75% of US school districts report student meal debt. Here's what they're doing to combat the problem

A student punches in a personal code for lunch at Burke County Middle School in Waynesboro, Georgia.

(CNN)From college applications to bullying to drills for possible school shootings, students already have enough on their plate without having to worry about affording lunch.

After a Rhode Island school district recently prompted public outcry for giving cold meals to students who hadn't paid for lunches, yogurt company Chobani stepped in to relieve some of the financial pressure.
But Warwick Public Schools, which said it cracked down after accumulating $77,000 in lunch debt, was not alone in its predicament. Across the country, this issue keeps popping up.
    Last month, a lunchroom employee in New Hampshire was fired for allowing a student to take food and pay the school back the next day. And in Minnesota, one high school attempted to prevent students from attending the graduation ceremony if they had lunch debt.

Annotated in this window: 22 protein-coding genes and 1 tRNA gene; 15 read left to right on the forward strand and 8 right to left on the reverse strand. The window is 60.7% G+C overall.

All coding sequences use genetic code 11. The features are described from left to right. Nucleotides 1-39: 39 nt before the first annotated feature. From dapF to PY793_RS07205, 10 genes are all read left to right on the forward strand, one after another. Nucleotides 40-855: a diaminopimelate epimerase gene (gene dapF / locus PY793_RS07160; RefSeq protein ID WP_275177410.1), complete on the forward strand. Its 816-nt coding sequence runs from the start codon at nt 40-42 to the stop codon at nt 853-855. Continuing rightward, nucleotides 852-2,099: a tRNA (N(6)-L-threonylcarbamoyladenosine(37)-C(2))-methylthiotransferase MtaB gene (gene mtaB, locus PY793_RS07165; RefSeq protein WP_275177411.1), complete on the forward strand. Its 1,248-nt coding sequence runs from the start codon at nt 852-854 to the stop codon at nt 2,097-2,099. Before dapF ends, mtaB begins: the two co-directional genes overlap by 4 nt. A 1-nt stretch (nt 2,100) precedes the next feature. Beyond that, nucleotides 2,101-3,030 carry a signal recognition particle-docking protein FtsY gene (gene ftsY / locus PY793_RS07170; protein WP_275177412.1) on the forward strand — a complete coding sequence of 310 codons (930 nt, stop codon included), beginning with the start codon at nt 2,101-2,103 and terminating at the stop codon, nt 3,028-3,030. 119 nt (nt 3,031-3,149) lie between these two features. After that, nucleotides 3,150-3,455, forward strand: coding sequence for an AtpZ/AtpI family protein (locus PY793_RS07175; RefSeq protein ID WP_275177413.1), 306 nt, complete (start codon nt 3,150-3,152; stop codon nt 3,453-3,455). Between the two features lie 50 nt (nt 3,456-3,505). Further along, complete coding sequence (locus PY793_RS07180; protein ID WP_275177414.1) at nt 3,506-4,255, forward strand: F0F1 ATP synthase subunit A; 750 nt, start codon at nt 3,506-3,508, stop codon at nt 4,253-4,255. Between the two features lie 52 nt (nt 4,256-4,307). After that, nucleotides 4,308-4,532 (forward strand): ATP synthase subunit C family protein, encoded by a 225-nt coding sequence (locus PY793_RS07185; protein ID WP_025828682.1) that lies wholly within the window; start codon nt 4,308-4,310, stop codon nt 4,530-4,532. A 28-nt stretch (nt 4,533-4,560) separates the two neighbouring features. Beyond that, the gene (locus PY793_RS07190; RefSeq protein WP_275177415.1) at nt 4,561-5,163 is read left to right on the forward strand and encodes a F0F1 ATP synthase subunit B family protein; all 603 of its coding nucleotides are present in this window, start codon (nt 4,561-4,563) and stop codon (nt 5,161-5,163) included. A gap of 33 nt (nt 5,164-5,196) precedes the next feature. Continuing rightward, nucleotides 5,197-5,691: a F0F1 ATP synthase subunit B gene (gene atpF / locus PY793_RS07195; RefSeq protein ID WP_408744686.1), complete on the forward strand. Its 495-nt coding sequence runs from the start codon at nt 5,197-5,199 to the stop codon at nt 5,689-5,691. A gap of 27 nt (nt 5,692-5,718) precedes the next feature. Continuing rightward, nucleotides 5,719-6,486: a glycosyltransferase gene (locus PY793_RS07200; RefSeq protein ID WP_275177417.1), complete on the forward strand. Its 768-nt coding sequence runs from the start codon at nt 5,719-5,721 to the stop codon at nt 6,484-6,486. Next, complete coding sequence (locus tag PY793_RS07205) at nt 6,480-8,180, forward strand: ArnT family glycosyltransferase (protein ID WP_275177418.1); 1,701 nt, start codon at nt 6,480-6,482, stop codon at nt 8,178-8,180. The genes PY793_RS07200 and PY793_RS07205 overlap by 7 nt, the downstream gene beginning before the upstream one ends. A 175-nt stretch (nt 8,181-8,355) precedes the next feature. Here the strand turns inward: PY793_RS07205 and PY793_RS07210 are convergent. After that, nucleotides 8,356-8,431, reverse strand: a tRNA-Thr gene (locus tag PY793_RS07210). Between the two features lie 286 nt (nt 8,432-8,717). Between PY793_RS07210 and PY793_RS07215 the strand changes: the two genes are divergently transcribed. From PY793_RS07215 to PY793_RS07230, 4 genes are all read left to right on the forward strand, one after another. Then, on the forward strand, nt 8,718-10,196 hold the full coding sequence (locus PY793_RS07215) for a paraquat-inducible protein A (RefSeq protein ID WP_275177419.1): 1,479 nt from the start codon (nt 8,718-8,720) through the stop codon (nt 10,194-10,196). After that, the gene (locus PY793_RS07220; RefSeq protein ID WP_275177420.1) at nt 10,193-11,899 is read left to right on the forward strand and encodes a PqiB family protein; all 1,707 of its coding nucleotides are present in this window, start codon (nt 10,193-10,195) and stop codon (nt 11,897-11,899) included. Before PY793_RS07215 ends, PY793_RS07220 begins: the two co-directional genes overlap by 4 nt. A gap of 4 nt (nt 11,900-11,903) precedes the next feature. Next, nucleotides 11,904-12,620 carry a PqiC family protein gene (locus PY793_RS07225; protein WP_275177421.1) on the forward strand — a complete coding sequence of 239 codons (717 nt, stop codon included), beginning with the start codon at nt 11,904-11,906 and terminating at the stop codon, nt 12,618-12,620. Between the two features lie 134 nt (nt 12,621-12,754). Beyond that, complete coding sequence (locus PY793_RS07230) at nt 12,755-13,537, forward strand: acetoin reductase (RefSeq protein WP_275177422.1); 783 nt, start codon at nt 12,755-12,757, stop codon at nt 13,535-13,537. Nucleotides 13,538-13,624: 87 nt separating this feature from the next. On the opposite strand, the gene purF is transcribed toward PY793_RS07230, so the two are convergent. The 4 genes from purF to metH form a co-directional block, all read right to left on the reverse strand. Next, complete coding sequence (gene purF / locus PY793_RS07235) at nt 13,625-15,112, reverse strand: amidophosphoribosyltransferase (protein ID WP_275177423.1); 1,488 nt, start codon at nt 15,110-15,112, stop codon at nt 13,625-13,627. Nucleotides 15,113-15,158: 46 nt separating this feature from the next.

Three-fourths of school districts reported having unpaid student meal debt at the end of the 2016-17 school year, the School Nutrition Association said. And most of them aren't as lucky as Warwick to receive such a generous donation.

    Student meal debt is a growing issue

    Families' inability to pay for school lunches is becoming an increasing problem.
    Of the school districts with unpaid student meal debt, 40.2% said the number of students without adequate funds increased last school year, SNA found.
    Though the median amount of unpaid student meal debt for school districts is $2,500, there's significant variance. School districts reported debt ranging from the single digits to more than $856,000, SNA said.